My own lupus challenges include CNS involvement. CNS lupus is the major reason that my lupus medications eventually included stronger drugs such as prednisone, kenalog injections, methotrexate, azathiaprine, rituximab infusions and now belimumab infusions. Each patient with this problem is carefully followed by their rheumatologist, and may also be treated for their CNS symptoms through referral to a neurologist. The most severe cases of CNS involvement can also cause seizures, but I have never had this problem myself.
My CNS lupus symptoms usually indicating a flare include:
- mental confusion
- short-term memory problems
- cognitive dysfunction and disruption
- difficulty concentrating and solving problems
- general sense of confusion, lack of direction
- disorientation to space and getting lost trying to find familiar places
- forgetting names of people I know very well
- confusion about time, day, date and even month
- problems with math calculation
- difficulty with eye-hand coordination, vision and depth perception
- slurred speech and difficulty articulating words while speaking
- reversible depression
Most of my CNS lupus symptoms typically immediately responds to steroid treatments given by my doctor, either as an injection or a large burst in my daily prednisone dose, followed by a gradual tapering of the dose as the flare lets up.
Authoritative information about CNS lupus and other types of nervous system involvement of Lupus is found at the Lupus Foundation of America’s website. Their article on the Nervous System discusses various types of nervous system involvement, and highlights many important issues and symptoms associated with these possible complications of lupus.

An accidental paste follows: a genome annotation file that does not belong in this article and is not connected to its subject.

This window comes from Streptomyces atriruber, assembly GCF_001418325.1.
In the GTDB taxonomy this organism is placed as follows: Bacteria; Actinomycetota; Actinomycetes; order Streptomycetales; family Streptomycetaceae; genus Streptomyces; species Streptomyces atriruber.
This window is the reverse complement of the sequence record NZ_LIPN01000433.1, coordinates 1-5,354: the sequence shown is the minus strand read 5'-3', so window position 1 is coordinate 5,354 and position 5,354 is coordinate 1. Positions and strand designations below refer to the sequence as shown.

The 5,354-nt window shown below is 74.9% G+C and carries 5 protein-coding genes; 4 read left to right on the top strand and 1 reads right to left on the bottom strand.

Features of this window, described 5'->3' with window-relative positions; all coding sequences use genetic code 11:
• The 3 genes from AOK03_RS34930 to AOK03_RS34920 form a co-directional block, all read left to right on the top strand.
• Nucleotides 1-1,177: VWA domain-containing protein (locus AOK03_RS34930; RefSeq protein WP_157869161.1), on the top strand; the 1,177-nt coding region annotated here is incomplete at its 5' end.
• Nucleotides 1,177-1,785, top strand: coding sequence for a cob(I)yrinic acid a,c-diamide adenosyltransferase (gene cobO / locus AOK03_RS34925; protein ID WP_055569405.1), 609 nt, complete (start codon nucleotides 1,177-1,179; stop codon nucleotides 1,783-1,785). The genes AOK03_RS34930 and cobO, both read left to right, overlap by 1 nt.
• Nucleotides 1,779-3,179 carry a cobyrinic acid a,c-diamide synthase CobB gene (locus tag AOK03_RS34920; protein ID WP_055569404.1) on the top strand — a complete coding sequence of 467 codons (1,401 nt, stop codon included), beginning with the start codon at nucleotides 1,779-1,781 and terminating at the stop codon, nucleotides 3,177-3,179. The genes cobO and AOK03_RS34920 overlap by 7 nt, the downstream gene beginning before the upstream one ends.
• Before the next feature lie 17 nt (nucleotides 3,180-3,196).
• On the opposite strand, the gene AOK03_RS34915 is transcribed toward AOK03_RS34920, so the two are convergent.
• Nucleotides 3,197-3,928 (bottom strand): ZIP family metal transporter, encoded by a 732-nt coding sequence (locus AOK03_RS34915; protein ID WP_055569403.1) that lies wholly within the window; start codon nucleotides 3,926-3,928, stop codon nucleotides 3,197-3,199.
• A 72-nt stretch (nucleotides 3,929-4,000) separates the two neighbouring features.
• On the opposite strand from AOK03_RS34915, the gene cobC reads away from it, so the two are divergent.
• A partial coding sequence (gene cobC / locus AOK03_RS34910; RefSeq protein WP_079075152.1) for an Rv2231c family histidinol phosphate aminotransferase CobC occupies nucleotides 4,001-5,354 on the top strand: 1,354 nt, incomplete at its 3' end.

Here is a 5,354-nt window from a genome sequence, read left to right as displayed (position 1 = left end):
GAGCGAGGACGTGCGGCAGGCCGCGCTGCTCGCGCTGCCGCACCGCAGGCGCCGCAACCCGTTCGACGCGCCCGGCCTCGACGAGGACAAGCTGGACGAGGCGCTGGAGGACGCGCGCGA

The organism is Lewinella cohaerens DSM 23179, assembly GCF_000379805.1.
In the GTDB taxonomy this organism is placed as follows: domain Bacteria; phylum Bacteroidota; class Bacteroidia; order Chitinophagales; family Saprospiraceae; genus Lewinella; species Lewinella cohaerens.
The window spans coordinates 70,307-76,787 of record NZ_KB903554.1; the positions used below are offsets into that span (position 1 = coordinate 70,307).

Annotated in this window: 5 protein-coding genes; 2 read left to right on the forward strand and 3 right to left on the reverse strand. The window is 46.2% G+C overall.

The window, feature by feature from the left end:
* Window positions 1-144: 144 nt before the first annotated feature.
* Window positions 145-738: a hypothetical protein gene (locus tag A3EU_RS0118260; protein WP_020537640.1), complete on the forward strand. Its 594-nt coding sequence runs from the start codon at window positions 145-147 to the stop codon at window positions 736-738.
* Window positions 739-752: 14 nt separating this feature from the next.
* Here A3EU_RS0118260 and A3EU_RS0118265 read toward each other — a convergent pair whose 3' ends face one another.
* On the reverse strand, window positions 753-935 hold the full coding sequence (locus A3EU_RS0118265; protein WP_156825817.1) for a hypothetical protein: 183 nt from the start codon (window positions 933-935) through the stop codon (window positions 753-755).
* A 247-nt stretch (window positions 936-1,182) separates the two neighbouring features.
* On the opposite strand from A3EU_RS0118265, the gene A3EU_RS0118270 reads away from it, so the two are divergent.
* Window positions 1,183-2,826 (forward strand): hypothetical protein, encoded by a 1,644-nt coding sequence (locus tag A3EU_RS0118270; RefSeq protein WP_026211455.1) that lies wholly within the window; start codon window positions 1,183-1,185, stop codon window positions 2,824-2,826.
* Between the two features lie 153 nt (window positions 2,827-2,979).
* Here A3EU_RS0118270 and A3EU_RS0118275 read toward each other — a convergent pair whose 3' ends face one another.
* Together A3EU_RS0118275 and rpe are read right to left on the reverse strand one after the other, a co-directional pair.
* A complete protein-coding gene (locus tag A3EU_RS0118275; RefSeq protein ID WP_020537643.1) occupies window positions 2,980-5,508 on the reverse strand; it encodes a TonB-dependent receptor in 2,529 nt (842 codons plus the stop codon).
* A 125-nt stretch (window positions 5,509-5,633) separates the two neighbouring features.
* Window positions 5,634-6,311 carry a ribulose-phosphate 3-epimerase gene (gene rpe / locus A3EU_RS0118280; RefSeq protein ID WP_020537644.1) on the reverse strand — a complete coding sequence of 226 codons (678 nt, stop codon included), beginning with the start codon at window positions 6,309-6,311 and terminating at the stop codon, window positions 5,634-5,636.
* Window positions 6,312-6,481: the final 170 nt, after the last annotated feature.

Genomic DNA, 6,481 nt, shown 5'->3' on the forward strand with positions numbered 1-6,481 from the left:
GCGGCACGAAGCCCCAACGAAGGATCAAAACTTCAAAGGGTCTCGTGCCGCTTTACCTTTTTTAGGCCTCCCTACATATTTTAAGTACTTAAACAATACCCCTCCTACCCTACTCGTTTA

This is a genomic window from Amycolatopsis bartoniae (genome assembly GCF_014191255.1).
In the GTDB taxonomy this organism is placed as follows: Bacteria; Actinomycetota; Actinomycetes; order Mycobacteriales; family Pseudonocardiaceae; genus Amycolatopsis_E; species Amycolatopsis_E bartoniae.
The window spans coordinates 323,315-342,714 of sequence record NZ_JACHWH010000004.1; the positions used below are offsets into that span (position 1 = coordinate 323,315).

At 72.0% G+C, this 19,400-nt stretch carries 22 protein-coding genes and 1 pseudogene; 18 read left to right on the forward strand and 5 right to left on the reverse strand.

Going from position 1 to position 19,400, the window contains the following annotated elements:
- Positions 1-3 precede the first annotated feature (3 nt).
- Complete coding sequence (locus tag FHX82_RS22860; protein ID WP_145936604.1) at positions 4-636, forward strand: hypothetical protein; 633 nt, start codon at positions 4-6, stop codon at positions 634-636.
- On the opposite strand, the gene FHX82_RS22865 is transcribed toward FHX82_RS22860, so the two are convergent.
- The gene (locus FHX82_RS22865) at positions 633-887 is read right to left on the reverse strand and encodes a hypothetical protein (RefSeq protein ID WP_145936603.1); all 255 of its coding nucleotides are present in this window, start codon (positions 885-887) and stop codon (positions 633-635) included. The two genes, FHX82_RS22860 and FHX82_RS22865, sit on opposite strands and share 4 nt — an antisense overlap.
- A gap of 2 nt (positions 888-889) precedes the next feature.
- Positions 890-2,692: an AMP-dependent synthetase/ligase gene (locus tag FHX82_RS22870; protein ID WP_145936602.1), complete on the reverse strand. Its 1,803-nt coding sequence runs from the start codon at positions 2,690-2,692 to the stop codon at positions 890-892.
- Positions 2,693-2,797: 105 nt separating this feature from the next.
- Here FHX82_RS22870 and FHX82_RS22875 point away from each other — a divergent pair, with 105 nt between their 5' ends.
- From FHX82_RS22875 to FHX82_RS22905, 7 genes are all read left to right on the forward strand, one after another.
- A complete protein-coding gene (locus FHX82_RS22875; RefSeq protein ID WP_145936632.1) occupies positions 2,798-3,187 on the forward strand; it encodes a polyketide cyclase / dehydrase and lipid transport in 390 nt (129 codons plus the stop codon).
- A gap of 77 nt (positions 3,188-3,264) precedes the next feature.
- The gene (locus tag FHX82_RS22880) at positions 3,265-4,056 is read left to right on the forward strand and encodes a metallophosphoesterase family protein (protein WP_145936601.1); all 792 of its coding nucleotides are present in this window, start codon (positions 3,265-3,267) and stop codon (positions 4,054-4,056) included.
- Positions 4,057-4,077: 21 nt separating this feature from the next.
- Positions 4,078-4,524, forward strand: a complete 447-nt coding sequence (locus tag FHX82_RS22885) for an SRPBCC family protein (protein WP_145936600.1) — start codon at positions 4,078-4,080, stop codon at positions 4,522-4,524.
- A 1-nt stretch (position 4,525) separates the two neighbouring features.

Peripheral and autonomic nervous system and lupus
Peripheral neuropathy with lupus can be caused by inflammation, compression, damage or swelling in tissue around nerves, resulting in vision problems, facial pain, ringing ears, dizziness, drooping eyelids, or carpel tunnel syndrome. My lupus experiences include peripheral neuropathies in my legs, cranial nerves and even once neuropathy was diagnosed as the cause of severe pain in a tooth that almost made me get an unnecessary root canal. Thanks to an astute endodontist who knew about lupus, he accurately diagnosed my problem and we treated my lupus, instead of pulling a tooth! Neuropathy can cause burning, pain, numbness and temporary disruption of normal nerve functions.
Lupus can cause over activity in the autonomic nervous system (ANS,) disrupt normal regulation of automatic body functions and cause numbness, burning, tingling, mental confusion, headaches, and digestive problems.
Raynaud’s phenomenon happens when ANS lupus involvement causes inflammation in nerves or blood vessels, making vessels spasm and restricting blood flow, especially in repsonse to cold. Finger tips or toes turn red, white, or blue and may also hurt.
Headaches in lupus patients can be due to migraines, or can be caused by vasculitis from active lupus causing blood vessel inflammation. Lupus headaches that don’t respond to over-the-counter pain medications should be discussed with the patient’s doctor.